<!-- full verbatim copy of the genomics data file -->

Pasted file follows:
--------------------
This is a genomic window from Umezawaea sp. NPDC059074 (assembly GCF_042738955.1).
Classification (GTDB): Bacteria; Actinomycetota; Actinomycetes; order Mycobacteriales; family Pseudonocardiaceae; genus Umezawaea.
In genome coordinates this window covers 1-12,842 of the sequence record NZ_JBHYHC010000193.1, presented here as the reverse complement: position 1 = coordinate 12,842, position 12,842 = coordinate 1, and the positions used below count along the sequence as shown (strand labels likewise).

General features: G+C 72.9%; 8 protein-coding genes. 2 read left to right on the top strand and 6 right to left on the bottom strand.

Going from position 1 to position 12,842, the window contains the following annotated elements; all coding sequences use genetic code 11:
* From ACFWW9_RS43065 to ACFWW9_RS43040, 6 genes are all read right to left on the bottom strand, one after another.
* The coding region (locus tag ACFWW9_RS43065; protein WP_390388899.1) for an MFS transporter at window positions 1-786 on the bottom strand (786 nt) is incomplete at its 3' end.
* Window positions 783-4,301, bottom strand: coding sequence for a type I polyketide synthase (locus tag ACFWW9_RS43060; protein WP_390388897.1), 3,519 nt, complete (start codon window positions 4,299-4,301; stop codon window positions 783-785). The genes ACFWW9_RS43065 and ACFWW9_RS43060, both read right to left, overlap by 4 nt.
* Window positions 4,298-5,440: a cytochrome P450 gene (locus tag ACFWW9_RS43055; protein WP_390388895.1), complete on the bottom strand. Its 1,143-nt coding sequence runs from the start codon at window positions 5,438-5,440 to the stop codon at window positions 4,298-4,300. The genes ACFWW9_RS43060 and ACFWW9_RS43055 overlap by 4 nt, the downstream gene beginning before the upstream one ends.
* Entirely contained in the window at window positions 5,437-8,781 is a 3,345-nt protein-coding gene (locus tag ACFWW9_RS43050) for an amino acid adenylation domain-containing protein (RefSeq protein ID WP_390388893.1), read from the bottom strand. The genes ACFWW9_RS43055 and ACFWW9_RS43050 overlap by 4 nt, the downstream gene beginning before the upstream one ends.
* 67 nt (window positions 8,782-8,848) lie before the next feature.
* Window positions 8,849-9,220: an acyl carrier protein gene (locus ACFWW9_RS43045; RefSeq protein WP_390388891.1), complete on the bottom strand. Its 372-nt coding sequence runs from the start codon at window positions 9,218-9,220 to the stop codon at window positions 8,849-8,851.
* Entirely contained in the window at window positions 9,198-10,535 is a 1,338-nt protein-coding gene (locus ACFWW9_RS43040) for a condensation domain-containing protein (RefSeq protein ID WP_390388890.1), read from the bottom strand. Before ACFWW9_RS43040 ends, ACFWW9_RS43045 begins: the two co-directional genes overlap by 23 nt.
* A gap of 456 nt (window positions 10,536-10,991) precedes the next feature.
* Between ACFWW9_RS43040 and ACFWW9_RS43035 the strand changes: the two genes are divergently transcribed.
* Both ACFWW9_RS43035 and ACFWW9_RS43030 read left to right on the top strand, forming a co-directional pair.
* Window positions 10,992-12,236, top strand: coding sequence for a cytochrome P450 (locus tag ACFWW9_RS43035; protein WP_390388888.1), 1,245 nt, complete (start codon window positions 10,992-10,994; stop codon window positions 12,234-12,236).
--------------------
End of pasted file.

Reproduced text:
This is a genomic window from Umezawaea sp. NPDC059074 (assembly GCF_042738955.1).
Classification (GTDB): Bacteria; Actinomycetota; Actinomycetes; order Mycobacteriales; family Pseudonocardiaceae; genus Umezawaea.
In genome coordinates this window covers 1-12,842 of the sequence record NZ_JBHYHC010000193.1, presented here as the reverse complement: position 1 = coordinate 12,842, position 12,842 = coordinate 1, and the positions used below count along the sequence as shown (strand labels likewise).

General features: G+C 72.9%; 8 protein-coding genes. 2 read left to right on the top strand and 6 right to left on the bottom strand.

Going from position 1 to position 12,842, the window contains the following annotated elements; all coding sequences use genetic code 11:
* From ACFWW9_RS43065 to ACFWW9_RS43040, 6 genes are all read right to left on the bottom strand, one after another.
* The coding region (locus tag ACFWW9_RS43065; protein WP_390388899.1) for an MFS transporter at window positions 1-786 on the bottom strand (786 nt) is incomplete at its 3' end.
* Window positions 783-4,301, bottom strand: coding sequence for a type I polyketide synthase (locus tag ACFWW9_RS43060; protein WP_390388897.1), 3,519 nt, complete (start codon window positions 4,299-4,301; stop codon window positions 783-785). The genes ACFWW9_RS43065 and ACFWW9_RS43060, both read right to left, overlap by 4 nt.
* Window positions 4,298-5,440: a cytochrome P450 gene (locus tag ACFWW9_RS43055; protein WP_390388895.1), complete on the bottom strand. Its 1,143-nt coding sequence runs from the start codon at window positions 5,438-5,440 to the stop codon at window positions 4,298-4,300. The genes ACFWW9_RS43060 and ACFWW9_RS43055 overlap by 4 nt, the downstream gene beginning before the upstream one ends.
* Entirely contained in the window at window positions 5,437-8,781 is a 3,345-nt protein-coding gene (locus tag ACFWW9_RS43050) for an amino acid adenylation domain-containing protein (RefSeq protein ID WP_390388893.1), read from the bottom strand. The genes ACFWW9_RS43055 and ACFWW9_RS43050 overlap by 4 nt, the downstream gene beginning before the upstream one ends.
* 67 nt (window positions 8,782-8,848) lie before the next feature.
* Window positions 8,849-9,220: an acyl carrier protein gene (locus ACFWW9_RS43045; RefSeq protein WP_390388891.1), complete on the bottom strand. Its 372-nt coding sequence runs from the start codon at window positions 9,218-9,220 to the stop codon at window positions 8,849-8,851.
* Entirely contained in the window at window positions 9,198-10,535 is a 1,338-nt protein-coding gene (locus ACFWW9_RS43040) for a condensation domain-containing protein (RefSeq protein ID WP_390388890.1), read from the bottom strand. Before ACFWW9_RS43040 ends, ACFWW9_RS43045 begins: the two co-directional genes overlap by 23 nt.
* A gap of 456 nt (window positions 10,536-10,991) precedes the next feature.
* Between ACFWW9_RS43040 and ACFWW9_RS43035 the strand changes: the two genes are divergently transcribed.
* Both ACFWW9_RS43035 and ACFWW9_RS43030 read left to right on the top strand, forming a co-directional pair.
* Window positions 10,992-12,236, top strand: coding sequence for a cytochrome P450 (locus tag ACFWW9_RS43035; protein WP_390388888.1), 1,245 nt, complete (start codon window positions 10,992-10,994; stop codon window positions 12,234-12,236).